DEIAnd the idea is to get the donors to work together to get the NGOs to work with the donors, to have a forum where everybody can come together and make sure that the programs are not duplicative, that they work towards common objectives, that they are distributed intelligently in terms of geographic distribution in terms of need. And also to ensure people that the money will go to the projects that they were destined to go to.

  • 13:54:26

    DEIThere's a lot of concern, I know, that, oh, the money has been take -- I hear people saying, oh, the money is coming, it's been taken. It's not true. Most donors are where we are in terms of planning, in terms of getting the legislation, in terms of getting the projects approved, and in terms of bringing it in. And I just find the atmosphere here to be extremely collaborative, and I'm appreciative of it. It's (unintelligible)

  • 13:54:50

    NNAMDIWhen we spoke with members of the Haitian-American diaspora, we heard a lot of suspicion about NGOs and questions of whether they were having a positive impact. Is it possible that there might be too many NGOs in Haiti? Riding around in traffic yesterday and asking about why the traffic was so intense, some people said, it's because of the NGOs who are here. They're causing a lot of these traffic problems.

  • 13:55:14

    DEIWell, Haiti does have a lot of NGOs. There's no disputing that. I have never run into a country that has had so many. But I think I can...

  • 13:55:21

    NNAMDIAnd you've worked in Cote d'lvoire...

  • 13:55:24

    DEIYes. Yes. Cote d'lvoire has...

  • 13:55:25

    NNAMDIYou've worked in Ghana.

  • 13:55:25

    DEI...has very few NGOs, strangely enough. I don't know why. South Africa has a lot of NGOs. NGOs serve a need. They usually pop up when they see a vacuum, when they see a service that needs to be provided, and they're voluntary for most of them. And they get their money from donor (unintelligible) on the motivation or the actions of NGOs, they're good.

  • 13:55:55

    NNAMDII'll tell you why I asked that question, because I think it's difficult for a lot of Americans to understand why nearly a year after the earthquake with so many NGOs here so many Haitians are still living in tents and out of flimsy housing. Why, in your view, has the rebuilding been such a slow process?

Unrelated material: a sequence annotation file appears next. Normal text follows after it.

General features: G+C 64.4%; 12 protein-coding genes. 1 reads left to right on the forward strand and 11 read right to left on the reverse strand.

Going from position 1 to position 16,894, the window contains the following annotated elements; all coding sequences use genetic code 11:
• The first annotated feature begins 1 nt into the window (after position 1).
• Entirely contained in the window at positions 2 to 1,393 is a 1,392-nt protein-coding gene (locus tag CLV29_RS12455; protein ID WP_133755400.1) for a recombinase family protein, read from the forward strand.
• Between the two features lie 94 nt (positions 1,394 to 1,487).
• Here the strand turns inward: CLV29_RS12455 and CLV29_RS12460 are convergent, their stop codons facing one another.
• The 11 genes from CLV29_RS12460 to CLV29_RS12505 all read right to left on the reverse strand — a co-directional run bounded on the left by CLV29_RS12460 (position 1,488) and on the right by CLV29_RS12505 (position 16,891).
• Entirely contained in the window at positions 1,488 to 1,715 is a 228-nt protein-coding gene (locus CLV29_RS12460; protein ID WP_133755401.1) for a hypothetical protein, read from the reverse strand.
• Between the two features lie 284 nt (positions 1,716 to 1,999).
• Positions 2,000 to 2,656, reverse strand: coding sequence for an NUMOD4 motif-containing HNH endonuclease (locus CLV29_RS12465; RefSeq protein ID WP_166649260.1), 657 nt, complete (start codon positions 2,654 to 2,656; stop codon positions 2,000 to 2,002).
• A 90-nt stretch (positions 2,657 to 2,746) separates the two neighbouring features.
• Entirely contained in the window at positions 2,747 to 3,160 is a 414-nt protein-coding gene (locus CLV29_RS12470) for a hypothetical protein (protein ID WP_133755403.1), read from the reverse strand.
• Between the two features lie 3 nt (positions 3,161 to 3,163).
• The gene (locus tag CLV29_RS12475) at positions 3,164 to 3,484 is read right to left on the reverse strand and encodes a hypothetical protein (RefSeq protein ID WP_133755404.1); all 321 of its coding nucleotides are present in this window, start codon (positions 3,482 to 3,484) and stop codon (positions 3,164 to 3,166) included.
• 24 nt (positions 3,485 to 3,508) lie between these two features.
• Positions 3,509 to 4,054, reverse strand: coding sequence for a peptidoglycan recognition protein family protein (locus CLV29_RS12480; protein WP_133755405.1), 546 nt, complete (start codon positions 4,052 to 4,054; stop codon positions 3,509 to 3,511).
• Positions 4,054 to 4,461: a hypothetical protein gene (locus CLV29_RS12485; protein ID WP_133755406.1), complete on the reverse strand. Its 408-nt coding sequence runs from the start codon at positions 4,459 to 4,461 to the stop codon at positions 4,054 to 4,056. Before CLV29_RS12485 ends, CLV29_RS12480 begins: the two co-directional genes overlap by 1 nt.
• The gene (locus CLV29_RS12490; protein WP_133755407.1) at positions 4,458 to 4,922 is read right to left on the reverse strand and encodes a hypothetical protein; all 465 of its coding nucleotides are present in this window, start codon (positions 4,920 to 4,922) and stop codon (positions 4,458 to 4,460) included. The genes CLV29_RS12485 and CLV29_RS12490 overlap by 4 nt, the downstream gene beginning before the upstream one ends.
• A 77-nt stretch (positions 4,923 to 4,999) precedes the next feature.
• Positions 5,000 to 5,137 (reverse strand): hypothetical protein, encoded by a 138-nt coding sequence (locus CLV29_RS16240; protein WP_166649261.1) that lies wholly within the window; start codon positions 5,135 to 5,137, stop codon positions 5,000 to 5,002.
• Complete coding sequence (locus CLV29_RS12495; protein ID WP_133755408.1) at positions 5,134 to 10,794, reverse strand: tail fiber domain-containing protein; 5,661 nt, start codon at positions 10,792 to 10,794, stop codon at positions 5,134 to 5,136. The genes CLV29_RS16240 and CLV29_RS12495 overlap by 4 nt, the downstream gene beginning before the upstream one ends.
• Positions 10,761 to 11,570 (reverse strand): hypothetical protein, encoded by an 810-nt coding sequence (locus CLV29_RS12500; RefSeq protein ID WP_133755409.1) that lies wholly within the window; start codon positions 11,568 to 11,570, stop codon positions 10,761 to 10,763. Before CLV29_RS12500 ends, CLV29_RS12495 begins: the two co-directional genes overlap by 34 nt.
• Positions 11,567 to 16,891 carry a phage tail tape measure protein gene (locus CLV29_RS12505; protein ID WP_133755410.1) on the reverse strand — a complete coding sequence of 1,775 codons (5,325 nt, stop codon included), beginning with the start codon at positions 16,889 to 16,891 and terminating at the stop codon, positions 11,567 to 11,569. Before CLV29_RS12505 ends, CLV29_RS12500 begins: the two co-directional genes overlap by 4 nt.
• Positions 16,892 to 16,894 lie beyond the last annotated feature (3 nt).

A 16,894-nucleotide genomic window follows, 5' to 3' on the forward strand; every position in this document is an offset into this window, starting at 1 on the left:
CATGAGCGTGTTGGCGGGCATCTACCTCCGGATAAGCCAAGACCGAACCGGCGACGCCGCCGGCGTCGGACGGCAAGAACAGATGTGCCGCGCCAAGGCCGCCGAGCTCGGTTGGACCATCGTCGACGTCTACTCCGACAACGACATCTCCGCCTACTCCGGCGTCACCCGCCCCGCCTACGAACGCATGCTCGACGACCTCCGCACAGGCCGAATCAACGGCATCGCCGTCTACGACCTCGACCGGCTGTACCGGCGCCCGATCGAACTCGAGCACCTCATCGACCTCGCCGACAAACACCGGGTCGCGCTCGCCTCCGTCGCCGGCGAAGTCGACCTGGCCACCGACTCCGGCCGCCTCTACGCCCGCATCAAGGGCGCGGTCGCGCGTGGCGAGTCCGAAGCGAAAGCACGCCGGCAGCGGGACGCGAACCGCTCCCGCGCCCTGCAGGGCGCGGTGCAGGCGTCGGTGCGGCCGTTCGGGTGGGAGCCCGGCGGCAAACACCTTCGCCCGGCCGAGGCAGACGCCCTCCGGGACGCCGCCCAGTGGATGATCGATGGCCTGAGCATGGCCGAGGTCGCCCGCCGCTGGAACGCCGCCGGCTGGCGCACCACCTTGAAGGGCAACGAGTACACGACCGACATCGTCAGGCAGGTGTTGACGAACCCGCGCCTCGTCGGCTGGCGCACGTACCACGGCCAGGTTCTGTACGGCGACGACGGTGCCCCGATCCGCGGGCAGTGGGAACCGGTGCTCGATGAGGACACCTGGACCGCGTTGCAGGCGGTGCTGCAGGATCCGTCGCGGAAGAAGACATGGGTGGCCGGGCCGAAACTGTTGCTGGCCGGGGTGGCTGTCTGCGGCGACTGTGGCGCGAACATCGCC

• 13:56:11

    DEIBecause you started from such a low base. Haiti was abysmally poor. Haiti...

  • 13:56:17

    NNAMDIBefore the earthquake.

  • 13:56:18

    DEIOh, yes. Haiti is at the bottom in every indicator you could think of, education -- only less than half the population is literate. Electricity distribution, you name it, Haiti did not have it. And so when you start from a base like that and you destroy that base -- because that's what the earthquake did by destroying Port-au-Prince where a third of the population lives. You take away employment by destroying businesses.

  • 13:56:46

    DEIYou heard that gentleman from the camp, he used to work in a bakery and there's no bakery anymore. And you destroy the capital base and you undermine the work force and you take the government and squeeze what's left of it out to dry. Then you have NGOs coming in to try and help you pick up the pieces and I think we will. I really do.

  • 13:57:10

    NNAMDIA lot of pieces to be picked up in Haiti.

  • 13:57:11

    DEIYes.

  • 13:57:12

    NNAMDIWe only have about 20 seconds left, but we only hear about crisis in Haiti. We don't get much information about day-to-day life. Give us briefly your impressions of Haitian culture.

  • 13:57:23

    DEIIt's a vibrant culture. People keep saying Haitians are resilient. That's become a bit of a cliché, but it's true. Haitians are resilient. Creative, musicians, artists, people who will take what looks like junk and turn it into something so beautiful that it will stop your breath.

  • 13:57:43

    NNAMDIAnd I'm afraid that's all the time we have. Carleene Dei is USAID mission director for Haiti. Thank you so much for joining us.

  • 13:57:49

    DEIThank you for having me.

  • 13:57:50

    NNAMDI"The Kojo Nnamdi Show" is produced Brendan Sweeney, Tara Boyle, Michael Martinez, and Ingalisa Schrobsdorff, with help from Kathy Goldgeier and Elizabeth Weinstein. Diane Vogel is the managing producer. Our engineer here at Radio Metropole in Port-au-Prince is Andrew Chadwick. Timmy Olmstead is our engineer back in D.C. today. Our telephonic facilitator, as she likes to be known, is Dorie Anisman.

  • 13:58:14

    NNAMDIYou can get podcasts of all shows, audio archives at our website kojoshow.org. Thank you all for listening. I'm Kojo Nnamdi.